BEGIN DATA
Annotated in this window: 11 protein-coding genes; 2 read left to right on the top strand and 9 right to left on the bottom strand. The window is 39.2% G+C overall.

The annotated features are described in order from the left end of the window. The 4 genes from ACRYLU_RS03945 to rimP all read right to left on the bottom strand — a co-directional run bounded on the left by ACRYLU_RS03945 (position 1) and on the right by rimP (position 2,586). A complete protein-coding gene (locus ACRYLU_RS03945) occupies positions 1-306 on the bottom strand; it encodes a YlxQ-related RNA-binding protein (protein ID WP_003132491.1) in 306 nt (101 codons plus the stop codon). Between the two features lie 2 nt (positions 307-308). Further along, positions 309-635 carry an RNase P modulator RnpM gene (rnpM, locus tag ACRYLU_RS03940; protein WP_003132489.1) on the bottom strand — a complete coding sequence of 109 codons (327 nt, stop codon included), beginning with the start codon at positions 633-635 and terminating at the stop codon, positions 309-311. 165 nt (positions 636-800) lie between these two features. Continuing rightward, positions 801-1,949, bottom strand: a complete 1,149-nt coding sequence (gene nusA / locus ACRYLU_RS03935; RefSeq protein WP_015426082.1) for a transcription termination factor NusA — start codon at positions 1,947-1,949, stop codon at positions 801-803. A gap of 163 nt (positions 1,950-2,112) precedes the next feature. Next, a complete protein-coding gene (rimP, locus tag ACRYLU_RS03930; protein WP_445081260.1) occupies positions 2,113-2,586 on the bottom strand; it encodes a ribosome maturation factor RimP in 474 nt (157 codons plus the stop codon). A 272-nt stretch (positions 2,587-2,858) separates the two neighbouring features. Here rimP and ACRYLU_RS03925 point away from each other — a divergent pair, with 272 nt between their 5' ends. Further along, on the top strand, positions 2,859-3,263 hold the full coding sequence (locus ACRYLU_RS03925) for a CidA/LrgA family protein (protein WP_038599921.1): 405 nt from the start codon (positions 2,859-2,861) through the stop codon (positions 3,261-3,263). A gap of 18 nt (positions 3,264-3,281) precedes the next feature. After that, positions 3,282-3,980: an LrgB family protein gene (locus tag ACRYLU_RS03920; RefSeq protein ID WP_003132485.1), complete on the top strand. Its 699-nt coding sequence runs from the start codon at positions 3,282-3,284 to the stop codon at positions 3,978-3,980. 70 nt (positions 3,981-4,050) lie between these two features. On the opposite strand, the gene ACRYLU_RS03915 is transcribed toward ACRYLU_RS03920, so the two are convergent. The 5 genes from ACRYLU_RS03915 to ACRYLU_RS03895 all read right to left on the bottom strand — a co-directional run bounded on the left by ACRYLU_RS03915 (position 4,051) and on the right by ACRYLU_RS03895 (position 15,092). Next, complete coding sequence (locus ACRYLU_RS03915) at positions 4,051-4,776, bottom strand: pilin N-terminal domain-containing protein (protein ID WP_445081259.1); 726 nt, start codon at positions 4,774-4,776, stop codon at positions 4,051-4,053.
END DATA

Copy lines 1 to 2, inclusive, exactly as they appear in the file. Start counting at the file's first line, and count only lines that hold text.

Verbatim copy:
Annotated in this window: 11 protein-coding genes; 2 read left to right on the top strand and 9 right to left on the bottom strand. The window is 39.2% G+C overall.

The annotated features are described in order from the left end of the window. The 4 genes from ACRYLU_RS03945 to rimP all read right to left on the bottom strand — a co-directional run bounded on the left by ACRYLU_RS03945 (position 1) and on the right by rimP (position 2,586). A complete protein-coding gene (locus ACRYLU_RS03945) occupies positions 1-306 on the bottom strand; it encodes a YlxQ-related RNA-binding protein (protein ID WP_003132491.1) in 306 nt (101 codons plus the stop codon). Between the two features lie 2 nt (positions 307-308). Further along, positions 309-635 carry an RNase P modulator RnpM gene (rnpM, locus tag ACRYLU_RS03940; protein WP_003132489.1) on the bottom strand — a complete coding sequence of 109 codons (327 nt, stop codon included), beginning with the start codon at positions 633-635 and terminating at the stop codon, positions 309-311. 165 nt (positions 636-800) lie between these two features. Continuing rightward, positions 801-1,949, bottom strand: a complete 1,149-nt coding sequence (gene nusA / locus ACRYLU_RS03935; RefSeq protein WP_015426082.1) for a transcription termination factor NusA — start codon at positions 1,947-1,949, stop codon at positions 801-803. A gap of 163 nt (positions 1,950-2,112) precedes the next feature. Next, a complete protein-coding gene (rimP, locus tag ACRYLU_RS03930; protein WP_445081260.1) occupies positions 2,113-2,586 on the bottom strand; it encodes a ribosome maturation factor RimP in 474 nt (157 codons plus the stop codon). A 272-nt stretch (positions 2,587-2,858) separates the two neighbouring features. Here rimP and ACRYLU_RS03925 point away from each other — a divergent pair, with 272 nt between their 5' ends. Further along, on the top strand, positions 2,859-3,263 hold the full coding sequence (locus ACRYLU_RS03925) for a CidA/LrgA family protein (protein WP_038599921.1): 405 nt from the start codon (positions 2,859-2,861) through the stop codon (positions 3,261-3,263). A gap of 18 nt (positions 3,264-3,281) precedes the next feature. After that, positions 3,282-3,980: an LrgB family protein gene (locus tag ACRYLU_RS03920; RefSeq protein ID WP_003132485.1), complete on the top strand. Its 699-nt coding sequence runs from the start codon at positions 3,282-3,284 to the stop codon at positions 3,978-3,980. 70 nt (positions 3,981-4,050) lie between these two features. On the opposite strand, the gene ACRYLU_RS03915 is transcribed toward ACRYLU_RS03920, so the two are convergent. The 5 genes from ACRYLU_RS03915 to ACRYLU_RS03895 all read right to left on the bottom strand — a co-directional run bounded on the left by ACRYLU_RS03915 (position 4,051) and on the right by ACRYLU_RS03895 (position 15,092). Next, complete coding sequence (locus ACRYLU_RS03915) at positions 4,051-4,776, bottom strand: pilin N-terminal domain-containing protein (protein ID WP_445081259.1); 726 nt, start codon at positions 4,774-4,776, stop codon at positions 4,051-4,053.